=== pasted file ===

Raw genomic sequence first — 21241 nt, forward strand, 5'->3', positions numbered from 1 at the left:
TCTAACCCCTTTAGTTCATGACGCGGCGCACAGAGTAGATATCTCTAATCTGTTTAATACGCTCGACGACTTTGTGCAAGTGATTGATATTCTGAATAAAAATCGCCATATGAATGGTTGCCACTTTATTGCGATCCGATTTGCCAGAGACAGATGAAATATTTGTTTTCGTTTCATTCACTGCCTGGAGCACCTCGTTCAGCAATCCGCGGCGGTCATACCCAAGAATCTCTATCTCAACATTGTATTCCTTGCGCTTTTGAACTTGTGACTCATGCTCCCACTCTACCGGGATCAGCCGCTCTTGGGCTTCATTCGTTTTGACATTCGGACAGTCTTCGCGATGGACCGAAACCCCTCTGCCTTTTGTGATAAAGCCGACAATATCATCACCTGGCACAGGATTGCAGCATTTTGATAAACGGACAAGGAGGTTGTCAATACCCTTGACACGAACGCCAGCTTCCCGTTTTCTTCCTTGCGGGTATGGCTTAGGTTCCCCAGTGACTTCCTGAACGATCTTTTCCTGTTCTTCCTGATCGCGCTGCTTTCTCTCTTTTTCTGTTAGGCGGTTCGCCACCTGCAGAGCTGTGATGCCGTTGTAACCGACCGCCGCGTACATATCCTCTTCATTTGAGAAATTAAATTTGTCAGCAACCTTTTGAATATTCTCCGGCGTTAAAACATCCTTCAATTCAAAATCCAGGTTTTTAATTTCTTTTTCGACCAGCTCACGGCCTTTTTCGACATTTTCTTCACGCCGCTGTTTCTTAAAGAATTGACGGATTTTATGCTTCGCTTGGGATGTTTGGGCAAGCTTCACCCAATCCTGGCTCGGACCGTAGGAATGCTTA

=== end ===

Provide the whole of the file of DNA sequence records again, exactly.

Raw genomic sequence first — 21241 nt, forward strand, 5'->3', positions numbered from 1 at the left:
TCTAACCCCTTTAGTTCATGACGCGGCGCACAGAGTAGATATCTCTAATCTGTTTAATACGCTCGACGACTTTGTGCAAGTGATTGATATTCTGAATAAAAATCGCCATATGAATGGTTGCCACTTTATTGCGATCCGATTTGCCAGAGACAGATGAAATATTTGTTTTCGTTTCATTCACTGCCTGGAGCACCTCGTTCAGCAATCCGCGGCGGTCATACCCAAGAATCTCTATCTCAACATTGTATTCCTTGCGCTTTTGAACTTGTGACTCATGCTCCCACTCTACCGGGATCAGCCGCTCTTGGGCTTCATTCGTTTTGACATTCGGACAGTCTTCGCGATGGACCGAAACCCCTCTGCCTTTTGTGATAAAGCCGACAATATCATCACCTGGCACAGGATTGCAGCATTTTGATAAACGGACAAGGAGGTTGTCAATACCCTTGACACGAACGCCAGCTTCCCGTTTTCTTCCTTGCGGGTATGGCTTAGGTTCCCCAGTGACTTCCTGAACGATCTTTTCCTGTTCTTCCTGATCGCGCTGCTTTCTCTCTTTTTCTGTTAGGCGGTTCGCCACCTGCAGAGCTGTGATGCCGTTGTAACCGACCGCCGCGTACATATCCTCTTCATTTGAGAAATTAAATTTGTCAGCAACCTTTTGAATATTCTCCGGCGTTAAAACATCCTTCAATTCAAAATCCAGGTTTTTAATTTCTTTTTCGACCAGCTCACGGCCTTTTTCGACATTTTCTTCACGCCGCTGTTTCTTAAAGAATTGACGGATTTTATGCTTCGCTTGGGATGTTTGGGCAAGCTTCACCCAATCCTGGCTCGGACCGTAGGAATGCTTA